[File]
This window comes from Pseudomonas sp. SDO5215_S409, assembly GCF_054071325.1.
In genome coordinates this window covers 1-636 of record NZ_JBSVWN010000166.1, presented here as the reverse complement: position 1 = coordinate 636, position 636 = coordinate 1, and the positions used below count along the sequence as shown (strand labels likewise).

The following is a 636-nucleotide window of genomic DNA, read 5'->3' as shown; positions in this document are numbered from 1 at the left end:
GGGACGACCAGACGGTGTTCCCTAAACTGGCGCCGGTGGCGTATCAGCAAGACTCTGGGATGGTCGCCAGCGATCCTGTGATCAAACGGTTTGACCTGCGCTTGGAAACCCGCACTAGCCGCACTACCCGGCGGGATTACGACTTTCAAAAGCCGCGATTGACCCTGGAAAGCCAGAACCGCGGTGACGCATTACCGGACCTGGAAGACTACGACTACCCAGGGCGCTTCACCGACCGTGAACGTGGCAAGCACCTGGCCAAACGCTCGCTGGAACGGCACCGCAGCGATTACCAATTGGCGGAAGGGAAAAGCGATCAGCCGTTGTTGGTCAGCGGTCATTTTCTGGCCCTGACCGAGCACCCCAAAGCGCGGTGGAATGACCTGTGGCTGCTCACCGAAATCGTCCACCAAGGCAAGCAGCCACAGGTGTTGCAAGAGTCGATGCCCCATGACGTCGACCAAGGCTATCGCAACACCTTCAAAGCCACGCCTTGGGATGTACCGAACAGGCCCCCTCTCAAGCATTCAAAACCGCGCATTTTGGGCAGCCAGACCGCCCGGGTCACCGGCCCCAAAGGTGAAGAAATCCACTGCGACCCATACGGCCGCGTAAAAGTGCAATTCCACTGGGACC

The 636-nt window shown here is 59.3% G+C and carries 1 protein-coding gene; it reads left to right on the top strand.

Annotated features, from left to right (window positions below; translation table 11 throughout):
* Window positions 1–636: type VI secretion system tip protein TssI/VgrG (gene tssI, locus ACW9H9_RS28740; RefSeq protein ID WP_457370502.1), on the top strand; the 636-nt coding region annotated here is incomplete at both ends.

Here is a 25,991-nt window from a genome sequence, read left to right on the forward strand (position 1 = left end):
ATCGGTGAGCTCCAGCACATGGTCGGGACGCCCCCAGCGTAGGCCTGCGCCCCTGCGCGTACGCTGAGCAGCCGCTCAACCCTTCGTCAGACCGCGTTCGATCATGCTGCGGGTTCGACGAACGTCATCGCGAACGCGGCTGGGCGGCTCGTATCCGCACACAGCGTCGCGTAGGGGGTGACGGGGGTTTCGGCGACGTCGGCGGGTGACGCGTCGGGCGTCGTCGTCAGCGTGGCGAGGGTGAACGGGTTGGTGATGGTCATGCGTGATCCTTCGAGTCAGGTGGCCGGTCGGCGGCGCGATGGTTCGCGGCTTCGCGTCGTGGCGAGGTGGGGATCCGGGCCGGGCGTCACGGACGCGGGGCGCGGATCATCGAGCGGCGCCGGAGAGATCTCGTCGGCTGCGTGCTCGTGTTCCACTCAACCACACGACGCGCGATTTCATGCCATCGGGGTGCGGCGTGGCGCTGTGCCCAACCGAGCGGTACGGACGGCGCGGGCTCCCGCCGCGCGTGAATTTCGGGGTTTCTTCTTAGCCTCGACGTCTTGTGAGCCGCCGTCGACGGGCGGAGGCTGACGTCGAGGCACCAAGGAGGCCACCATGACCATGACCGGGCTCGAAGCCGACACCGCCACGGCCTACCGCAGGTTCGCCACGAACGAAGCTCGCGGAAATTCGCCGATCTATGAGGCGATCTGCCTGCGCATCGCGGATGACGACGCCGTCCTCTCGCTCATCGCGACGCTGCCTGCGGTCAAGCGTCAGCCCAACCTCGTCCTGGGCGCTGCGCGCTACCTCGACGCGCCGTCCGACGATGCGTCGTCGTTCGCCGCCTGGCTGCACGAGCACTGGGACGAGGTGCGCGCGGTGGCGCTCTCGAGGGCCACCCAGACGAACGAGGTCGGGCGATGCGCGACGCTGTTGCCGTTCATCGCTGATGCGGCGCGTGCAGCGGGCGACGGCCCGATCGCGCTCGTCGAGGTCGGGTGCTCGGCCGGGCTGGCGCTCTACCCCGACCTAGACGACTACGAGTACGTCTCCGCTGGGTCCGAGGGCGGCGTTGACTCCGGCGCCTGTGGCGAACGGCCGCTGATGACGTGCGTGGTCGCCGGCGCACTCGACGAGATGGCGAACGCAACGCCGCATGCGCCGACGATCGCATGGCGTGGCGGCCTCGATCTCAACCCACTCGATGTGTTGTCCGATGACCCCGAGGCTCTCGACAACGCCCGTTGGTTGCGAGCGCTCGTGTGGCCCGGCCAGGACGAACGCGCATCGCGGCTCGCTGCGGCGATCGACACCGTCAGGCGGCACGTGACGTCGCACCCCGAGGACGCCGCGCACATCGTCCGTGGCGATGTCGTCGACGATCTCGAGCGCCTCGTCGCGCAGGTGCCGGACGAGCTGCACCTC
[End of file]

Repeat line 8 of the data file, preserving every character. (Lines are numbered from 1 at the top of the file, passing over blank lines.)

Here is a 25,991-nt window from a genome sequence, read left to right on the forward strand (position 1 = left end):